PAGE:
When planning to jump out of an airplane, it is appropriate, downright prudent, to expect the law of gravity to operate. After all, it reliably explains why you will hurtle faster and faster to the ground.
It is less appropriate, downright foolish, to assume automatically that the grayish-green backpack handed to you at the outset was a functioning parachute. A few questions are in order, such as, is this a bargain model, who packed it, and how long ago was that? After all, parachuting is all about acting on a theory—the chute will likely open—for which empirical support offers comfort and contrary evidence is unsettling.
The Federal Reserve (the “Fed”) is operating on the same principle as a hopeful parachutist. Policymakers delivered the second quarter-point hike of 2017 last month, according to plan, and gave every indication of following through with their promised unfinished business of starting to reduce the size of the balance sheet and tightening the policy rate one more time this year. The Fed is acting on a theory, that an unemployment rate in the neighborhood of 4.25% presages inflation picking up to the Fed’s goal. For now, there is a discomforting downward tug of inconvenient facts. The same employment report that showed the unemployment rate ticking lower to 4.3% also reported three-month-average net job gains of 120,000, distinctly slower than earlier in the year.
Charts are provided for illustrative purposes only and are not indicative of the past or future performance of any Dreyfus or Standish product.
In general, incoming economic data across the major economies were less upbeat, with disappointments in store on net in the U.S. and the UK. In-quarter tracking estimates of U.S. real GDP growth, at around 3% or slower, deflate the notion of a rebound from the subdued first-quarter pace of expansion. Over the past month, both the U.S. and UK proved their penchant for providing political drama, raising the odds of counterproductive economic outcomes. And core inflation over the past few months moved in the wrong direction for two central banks seeking to return to their price-stability goals from below, the Fed and the European Central Bank (ECB).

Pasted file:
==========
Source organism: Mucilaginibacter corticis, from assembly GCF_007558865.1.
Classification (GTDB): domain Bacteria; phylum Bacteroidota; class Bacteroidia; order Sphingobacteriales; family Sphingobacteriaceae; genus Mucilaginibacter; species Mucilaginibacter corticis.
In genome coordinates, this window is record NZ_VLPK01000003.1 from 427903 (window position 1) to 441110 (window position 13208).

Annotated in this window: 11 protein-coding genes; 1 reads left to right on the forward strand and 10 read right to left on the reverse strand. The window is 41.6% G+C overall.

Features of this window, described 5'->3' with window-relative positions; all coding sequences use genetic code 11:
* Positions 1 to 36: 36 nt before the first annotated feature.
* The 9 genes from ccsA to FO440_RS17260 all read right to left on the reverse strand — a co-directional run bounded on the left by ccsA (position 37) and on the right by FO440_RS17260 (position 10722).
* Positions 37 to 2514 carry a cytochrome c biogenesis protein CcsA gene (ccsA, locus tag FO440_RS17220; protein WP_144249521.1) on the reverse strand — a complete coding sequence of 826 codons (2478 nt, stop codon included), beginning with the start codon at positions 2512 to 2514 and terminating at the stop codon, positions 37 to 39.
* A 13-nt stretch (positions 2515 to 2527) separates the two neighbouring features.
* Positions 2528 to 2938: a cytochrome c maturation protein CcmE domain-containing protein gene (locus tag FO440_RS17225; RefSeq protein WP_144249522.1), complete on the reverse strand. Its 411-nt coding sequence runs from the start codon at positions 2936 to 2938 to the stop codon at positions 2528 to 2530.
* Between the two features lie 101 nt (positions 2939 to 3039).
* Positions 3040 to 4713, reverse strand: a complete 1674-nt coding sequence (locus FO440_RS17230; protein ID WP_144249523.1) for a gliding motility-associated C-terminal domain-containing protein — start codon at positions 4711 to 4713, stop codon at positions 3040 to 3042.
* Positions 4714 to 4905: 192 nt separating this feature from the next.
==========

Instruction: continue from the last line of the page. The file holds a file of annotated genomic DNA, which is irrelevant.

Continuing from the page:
Still, we commiserate with Fed Chair Janet Yellen, in that the fundamentals in place would seem to support a tepid U.S. expansion outpacing the even more sluggish growth of potential output. With resource slack turning from positive to negative, inflation should rise over time. Another tightening in 2017 seems logical, and certainly more likely than the less-than-a-fair-coin-toss probability currently embedded in futures market prices for the December Federal Open Market Committee (FOMC) meeting. That is, we believe the scaling back of policy expectations overshot the mark. Important in this assessment is that the Fed has already cumulatively revised down its guidance on rates to a shallow incline leveling out at 3% in the distant future. Such a gradual firming, catching up to improved domestic confidence and offset in part by a boost to spending from ongoing regulatory relief and future fiscal impetus, should not be threatening to global economic expansion.
After all, accommodative monetary policy appears to be getting some traction in the euro area and Japan. The Chinese economy continues to bulldoze ahead with 6.5% real growth, which should extend through the remainder of the year as its leadership buffs its record in advance of the November party conference. Although oil prices dropped below $45 per barrel, where we place the lower end of its trading range, incentives align to keep the Organization of the Petroleum Exporting Countries (OPEC) disciplined enough to prevent a free fall. Expanding commodity demands and stable oil prices should support the growth of emerging market economies. This adds up in our economic outlook to 3.25% global GDP growth in 2017 and 3.5% in 2018.
Two features of this expected economic performance are of note.
First, given the slow pace of potential output growth in advanced economies, above-trend expansion does not feel especially inspiring in a historical context. Moreover, even modest disappointment in the climb up that shallow hill would seem to threaten continued progress. That is how we take investors’ reaction to disappointing data of late.